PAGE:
Updated June 22, 2019 by Karen Bennett

The 9 Best Automatic Soap Dispensers

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This wiki has been updated 14 times since it was first published in January of 2017. A hands-free soap dispenser can promote hygiene in a home, office, or public restroom. Most of these options are not only technically advanced, but also quite affordable, meeting the budgets of most households and businesses. You can choose from liquid or foaming models, as well as wall-mounted or countertop ones – and don't forget to consider aesthetics. When users buy our independently chosen editorial picks, we may earn commissions to help fund the Wiki. Skip to the best automatic soap dispenser on Amazon.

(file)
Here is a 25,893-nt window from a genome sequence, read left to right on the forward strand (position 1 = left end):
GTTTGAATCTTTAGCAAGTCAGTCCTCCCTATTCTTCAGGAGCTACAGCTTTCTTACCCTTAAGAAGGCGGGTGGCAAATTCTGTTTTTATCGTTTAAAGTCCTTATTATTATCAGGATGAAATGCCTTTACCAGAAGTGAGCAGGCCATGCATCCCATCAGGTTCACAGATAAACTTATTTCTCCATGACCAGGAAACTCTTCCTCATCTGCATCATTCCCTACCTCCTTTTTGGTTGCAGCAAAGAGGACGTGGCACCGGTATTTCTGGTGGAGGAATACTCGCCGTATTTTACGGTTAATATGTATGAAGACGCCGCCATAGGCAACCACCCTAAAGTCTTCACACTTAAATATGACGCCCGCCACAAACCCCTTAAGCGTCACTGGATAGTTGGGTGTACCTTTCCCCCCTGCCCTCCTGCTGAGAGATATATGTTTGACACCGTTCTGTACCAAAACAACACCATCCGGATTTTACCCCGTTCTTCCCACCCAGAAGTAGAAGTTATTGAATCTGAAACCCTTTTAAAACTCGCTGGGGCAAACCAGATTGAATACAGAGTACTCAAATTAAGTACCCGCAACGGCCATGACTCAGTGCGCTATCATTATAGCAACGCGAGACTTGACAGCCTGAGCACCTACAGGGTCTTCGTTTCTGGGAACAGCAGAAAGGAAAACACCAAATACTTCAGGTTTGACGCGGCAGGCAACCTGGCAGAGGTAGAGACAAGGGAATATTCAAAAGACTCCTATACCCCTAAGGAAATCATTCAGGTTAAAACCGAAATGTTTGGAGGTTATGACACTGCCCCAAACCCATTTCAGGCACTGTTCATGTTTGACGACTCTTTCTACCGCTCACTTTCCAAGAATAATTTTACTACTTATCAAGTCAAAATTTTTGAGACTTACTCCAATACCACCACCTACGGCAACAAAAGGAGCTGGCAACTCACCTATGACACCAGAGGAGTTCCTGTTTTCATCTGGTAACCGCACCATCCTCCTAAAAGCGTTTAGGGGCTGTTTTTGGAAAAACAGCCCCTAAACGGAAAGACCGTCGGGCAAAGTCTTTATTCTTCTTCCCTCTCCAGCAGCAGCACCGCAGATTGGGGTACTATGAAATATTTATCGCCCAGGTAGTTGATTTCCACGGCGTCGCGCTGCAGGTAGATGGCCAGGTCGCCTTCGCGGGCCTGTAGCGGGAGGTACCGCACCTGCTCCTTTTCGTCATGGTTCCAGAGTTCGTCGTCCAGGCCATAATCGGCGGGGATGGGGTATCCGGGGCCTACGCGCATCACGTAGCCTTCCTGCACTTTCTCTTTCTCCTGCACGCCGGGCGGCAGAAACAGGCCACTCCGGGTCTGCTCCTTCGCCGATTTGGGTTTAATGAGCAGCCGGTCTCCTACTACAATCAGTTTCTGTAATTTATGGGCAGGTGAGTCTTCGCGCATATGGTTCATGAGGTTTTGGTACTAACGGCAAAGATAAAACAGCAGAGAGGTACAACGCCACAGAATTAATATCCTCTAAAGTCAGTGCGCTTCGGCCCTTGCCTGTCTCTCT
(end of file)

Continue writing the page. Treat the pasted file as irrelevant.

9. Simplehuman Sensor Pump

8. Gojo Foam

7. Lysol No-Touch

6. Alpine Wall Mountable

5. Wimaha Infrared

4. Lantoo Adjustable

3. Glamfields Touchless

2. Purell ES6 Kit

1. Secura Premium Touchless

Special Honors

Sustainable Supply Bulk Dispenser Made of durable ABS plastic, this easy-to-use selection comes in your choice of a black or platinum color finish. The refillable reservoir holds up to 1000 ml (it’ll dispense 0.7 ml at a time) and accepts nearly all types of foam soap – and it’s removable for simple, routine cleaning. A large window allows you to monitor the amount of liquid in the dispenser. It takes four C batteries that will last for up to 50,000 cycles, with an indicator light that turns on when they’re low on power. It turns off automatically when the cover is opened, for mess-free maintenance. sustainablesupply.com

Editor's Notes

June 20, 2019:

Proper and frequent hand-washing is a way to prevent many types of illness. An automatic soap dispenser further helps to prevent the spread of germs since there’s no pump to touch. These devices are affordable, refillable, and can be mounted on a wall using some adhesive or a bracket.